12 Oct


Samus had a sled? The comparisons between Nintendo’s space-bounty hunter dont follow Orson Welles’ seminal directorial debut Citizen Kane that closely, but ABC News Report recently compared what some consider the best American film ever made to Metroid Prime (which was recently re-released in the critically beloved Metroid Prime Trilogy on the Wii.)

“Orson Welles was using cinematography to express something very personal and human. It wasn’t just functional anymore, it was actually tied to a specific meaning about people aging, people dying,” said IGN’s Michael Thomsen.

The report goes further into the comparison, noting the exploratory focus of the “dark and lonely” atmosphere as key to Metroid Prime‘s style and success. The post-mortem interaction with the alien civilization in Prime also mirrors the plotline of Kane‘s journalistic supporting cast, who spend the majority of the film searching for the reason behind the titular main character’s demise.

Think ABC News Report has got the right idea with this comparison? Let us know, or give a better one yourself, in the comments below!

5 thoughts on “ABC News Compares Metroid to Citizen Kane”

  1. I don’t really think the comparison is all that great at all, however, the fact that they acknowledge Metroid Prime in such a way is tremendous.

  2. OK while ABC News was just reporting on it, I now officially hate IGN with a few more fibers of my being. Michael Tomsen knows nothing of film or video games. Let me outline what I think:

    1. No game has ever approached the brilliance of Citizen Kane.
    2. Metroid Prime, while an excellent game, is not as good as Super Metroid.
    3. He talks like Citizen Kane is all darkness and loneliness. But it’s the classic story of one man’s hubris and how it led to his downfall. If any character could be compared to Kane, and none can, then it’d be Andrew Ryan from Bioshock.
    4. In fact, thinking about it, Bioshock is a much more fitting comparison.
    5. It’s blasphemy to compare any video game to such a sublime work of genius as Citizen Kane.
    6. I’m probably gonna get an ulcer ’cause of this.
    7. What about Planescape: Torment’s ‘post-mortem’ interaction?
    8. What about Baldur’s Gate, where you spend the entire game searching for the reason behind Gorion’s demise, Sarevok’s rise to power, and your own lineage?
    9. Cinematography stopped being ‘just functional’ in the 1920’s. Watch some Eisenstein, Mr. Thomsen, you Philistine.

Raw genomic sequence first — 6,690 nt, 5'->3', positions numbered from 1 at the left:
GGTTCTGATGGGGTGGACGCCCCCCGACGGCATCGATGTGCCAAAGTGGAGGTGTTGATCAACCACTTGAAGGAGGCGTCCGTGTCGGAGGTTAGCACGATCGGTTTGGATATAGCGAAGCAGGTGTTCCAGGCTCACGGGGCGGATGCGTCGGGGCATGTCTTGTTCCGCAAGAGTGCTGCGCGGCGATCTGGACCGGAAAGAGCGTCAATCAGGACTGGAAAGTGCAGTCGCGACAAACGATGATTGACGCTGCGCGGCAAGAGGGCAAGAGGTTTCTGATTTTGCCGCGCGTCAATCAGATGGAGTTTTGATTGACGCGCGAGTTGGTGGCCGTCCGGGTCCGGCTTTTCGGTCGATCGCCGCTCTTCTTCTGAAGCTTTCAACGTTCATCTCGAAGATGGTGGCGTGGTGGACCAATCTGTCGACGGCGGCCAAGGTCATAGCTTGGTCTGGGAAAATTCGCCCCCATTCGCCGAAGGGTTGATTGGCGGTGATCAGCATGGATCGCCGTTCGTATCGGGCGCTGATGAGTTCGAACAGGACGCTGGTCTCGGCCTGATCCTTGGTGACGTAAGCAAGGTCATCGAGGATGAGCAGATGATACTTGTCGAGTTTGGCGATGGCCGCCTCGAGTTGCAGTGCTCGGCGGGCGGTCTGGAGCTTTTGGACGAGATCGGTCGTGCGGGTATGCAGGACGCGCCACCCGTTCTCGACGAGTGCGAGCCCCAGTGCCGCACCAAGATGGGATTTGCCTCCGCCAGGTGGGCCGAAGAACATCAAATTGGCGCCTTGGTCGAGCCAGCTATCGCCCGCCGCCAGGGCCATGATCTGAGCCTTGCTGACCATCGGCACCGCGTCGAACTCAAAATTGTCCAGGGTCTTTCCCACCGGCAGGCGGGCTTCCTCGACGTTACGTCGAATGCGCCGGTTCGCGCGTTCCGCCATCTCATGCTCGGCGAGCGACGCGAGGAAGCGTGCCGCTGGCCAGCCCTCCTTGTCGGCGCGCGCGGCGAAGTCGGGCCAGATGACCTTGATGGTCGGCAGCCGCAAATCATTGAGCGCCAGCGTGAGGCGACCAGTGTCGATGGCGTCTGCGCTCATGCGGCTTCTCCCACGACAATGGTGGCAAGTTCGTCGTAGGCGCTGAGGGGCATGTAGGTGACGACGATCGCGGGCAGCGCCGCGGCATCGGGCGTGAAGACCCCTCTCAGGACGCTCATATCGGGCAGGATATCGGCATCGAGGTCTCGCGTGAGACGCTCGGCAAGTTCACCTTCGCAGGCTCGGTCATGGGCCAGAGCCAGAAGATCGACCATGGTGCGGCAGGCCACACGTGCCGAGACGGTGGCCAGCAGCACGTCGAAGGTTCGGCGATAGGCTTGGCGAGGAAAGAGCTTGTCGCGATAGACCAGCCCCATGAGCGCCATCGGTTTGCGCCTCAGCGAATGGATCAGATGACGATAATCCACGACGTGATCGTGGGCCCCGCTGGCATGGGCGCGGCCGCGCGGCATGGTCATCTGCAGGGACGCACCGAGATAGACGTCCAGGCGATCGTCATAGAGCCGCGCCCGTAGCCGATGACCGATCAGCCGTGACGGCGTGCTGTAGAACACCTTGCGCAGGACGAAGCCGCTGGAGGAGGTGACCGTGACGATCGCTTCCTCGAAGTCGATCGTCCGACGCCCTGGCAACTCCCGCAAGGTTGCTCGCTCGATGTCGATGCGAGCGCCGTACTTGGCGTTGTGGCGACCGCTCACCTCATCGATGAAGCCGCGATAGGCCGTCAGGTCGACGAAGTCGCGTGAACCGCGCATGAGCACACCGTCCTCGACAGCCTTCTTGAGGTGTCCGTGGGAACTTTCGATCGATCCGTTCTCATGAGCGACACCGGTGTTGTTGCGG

10. I will deliver a swift kick in the groin to Mr. Thomsen if and when our paths ever cross.
    11. IGN sucks.
    12. What about Silent Hill 2? Dark, lonely, game spent trying to discover the fate of your wife, etc.
    13. What about Max Payne? Ending first, followed by glimpses and flashbacks.
    14. You can loosely tie almost anything into Citizen Kane just like you can loosely tie anything into anything else. This was just some stupid publicity stunt (that evidently worked) on IGN’s part and they’re probably trying to land some sort of deal with Nintendo.
    15. So….Thomsen thinks that Metroid Prime was revolutionary by having ‘ancient ruins in space?’ HELLO–2001 A SPACE ODYSSEY–WHAT THE HELL DO YOU THINK THE MONOLITH IS?!
    16. I’m distracted by hate and anger.

  3. ^You forgot Shadow of the Colossus, that is all about not being lonely and one man’s attempt to bring back the love of his life, all while endangering himself to do so.

    I agree that Bioshock is a better fit to Citizen Kane, but really, no game can compare. It also goes kinda the same way that movies can’t compare to games in other aspects. Two separate mediums of entertainment should never be compared, unless there is a film/movie, play, book, comic, or game adaptation of something, then there deserves to be a comparison.

  4. The key issue I see here is that the comparison only goes skin deep. Even when discussing cinematography, they speak only of a game’s aesthetic qualities. Kane was revolutionary for its shift in usage of an essential filmmaking component to tell a story, and no single game has done that yet. No fundamental game mechanic has been changed and adopted so deeply into the narrative of a video game. I look forward to the future were that has occurred, and I don’t think it’s necessarily a bad thing that it hasn’t occurred yet, but a reasonable comparison just doesn’t exist.

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